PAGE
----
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Book of Abstracts: Albany 2009

category image Albany 2009
Conversation 16
June 16-20 2009
© Adenine Press (2008)

Probing Protein Folding on the Ribosome by Solution State NMR Spectroscopy

The means by which a polypeptide chain acquires its unique three dimensional structure is a fundamental question in biology. During its synthesis on the ribosome, a nascent chain emerges in a vectorial manner and will begin to fold in a co-translational fashion (1, 2). Our current knowledge of protein folding at the level of individual residues has come overwhelmingly from a combination of computer simulations and experimental studies of protein denaturation and renaturation in vitro, using biochemical and biophysical methods.

To account for the contribution of the protein translation machinery, namely the ribosome, to the de novo folding of a nascent polypeptide chain, we have recently developed a protocol combining cell-free synthesis, selectively isotope labeling and rapid multidimensional heteronuclear NMR spectroscopy to identify the presence of a well-folded protein domain structure in part of the nascent chain as a ternary peptido-tRNA, ribosome complex (3). This has demonstrated the feasibility of NMR studies on supra-biomolecular complexes such as the ribosome-nascent chain complex at its functional states. Residue-specific analysis shows that the dynamics of a co-localized region in the folded domain of the nascent chain is strongly affected in the ternary complex, suggesting transient interactions between the ribosome and this part of the folded domain.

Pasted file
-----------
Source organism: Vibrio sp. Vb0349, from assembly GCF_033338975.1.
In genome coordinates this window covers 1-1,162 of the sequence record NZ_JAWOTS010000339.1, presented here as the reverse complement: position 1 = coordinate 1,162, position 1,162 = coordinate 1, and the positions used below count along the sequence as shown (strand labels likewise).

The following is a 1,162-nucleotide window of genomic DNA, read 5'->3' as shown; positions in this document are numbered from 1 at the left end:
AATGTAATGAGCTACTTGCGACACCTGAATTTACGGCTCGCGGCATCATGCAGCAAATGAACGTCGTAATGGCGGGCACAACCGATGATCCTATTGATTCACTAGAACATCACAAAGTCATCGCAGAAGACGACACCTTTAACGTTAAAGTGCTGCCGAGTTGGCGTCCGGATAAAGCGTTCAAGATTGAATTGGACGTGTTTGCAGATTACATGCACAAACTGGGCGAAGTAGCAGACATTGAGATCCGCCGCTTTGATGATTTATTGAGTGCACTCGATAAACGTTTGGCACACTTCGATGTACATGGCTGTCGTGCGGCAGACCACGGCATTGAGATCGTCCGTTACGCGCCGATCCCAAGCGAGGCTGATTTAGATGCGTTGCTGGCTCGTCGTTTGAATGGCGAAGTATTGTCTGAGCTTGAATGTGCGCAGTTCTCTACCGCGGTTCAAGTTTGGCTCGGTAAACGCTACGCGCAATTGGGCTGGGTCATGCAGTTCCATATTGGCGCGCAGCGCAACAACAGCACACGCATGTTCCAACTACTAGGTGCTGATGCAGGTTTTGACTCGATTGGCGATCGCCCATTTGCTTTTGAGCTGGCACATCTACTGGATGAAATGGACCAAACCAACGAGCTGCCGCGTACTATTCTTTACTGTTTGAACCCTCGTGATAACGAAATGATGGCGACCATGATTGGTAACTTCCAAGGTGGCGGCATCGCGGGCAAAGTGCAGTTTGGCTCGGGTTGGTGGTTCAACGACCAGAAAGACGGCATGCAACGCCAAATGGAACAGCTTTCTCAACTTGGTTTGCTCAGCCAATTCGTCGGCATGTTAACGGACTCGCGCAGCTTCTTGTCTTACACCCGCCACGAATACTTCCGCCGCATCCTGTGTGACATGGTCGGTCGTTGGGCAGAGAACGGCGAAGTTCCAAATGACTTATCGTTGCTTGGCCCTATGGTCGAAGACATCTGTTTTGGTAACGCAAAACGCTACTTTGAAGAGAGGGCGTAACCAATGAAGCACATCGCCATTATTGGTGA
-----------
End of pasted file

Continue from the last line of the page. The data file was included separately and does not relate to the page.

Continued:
Intriguingly, our recent data suggest that the ribosome attachment has different effects on the internal dynamics of the folded domain at the backbone and side-chain levels. These findings represent a first step towards a description in atomic detail of the process of protein folding coupled to translation of the genetic code. Recent developments in further systematic characterization of the chain length-dependent nascent chain folding will also be discussed, including some evidence of the existence of a distinct folding intermediate of a ribosome bound nascent chain in contrast to the highly cooperative urea-induced unfolding process of the same construct in isolation.

References and Footnotes
  1. Fedorov, A. N. and Baldwin, T. O. JMB 272, 32715-32718 (1997).
  2. Clark, P. L. TiBS 29, 527-534 (2004).
  3. Hsu et al. PNAS 104, 16516-16521 (2007).

Shang-Te Danny Hsu1,*
Lisa D. Cabrita1,2
Paola Fucini3,4
Christopher M Dobson1
John Christodoulou1,2

1Department of Chemistry
University of Cambridge
Lensfield Road
Cambridge CB2 1EW
United Kingdom
2Department of Structural and Molecular Biology
University College London
Gower Street
London and School of Crystallography
Birkbeck College
Malet Street
London WC1E 6TB
United Kingdom
3AG-Ribosome
Max-Planck-Institute for Molecular Genetics
Ihnestrasse 73
D-14195 Berlin, Germany
4Institut für Organische Chemie und Chemische Biologie
Johann Wolfgang Goethe-Universitaet Frankfurt am Main
D-60438 Frankfurt am Main
Germany

*Email: stdh2@cam.ac.uk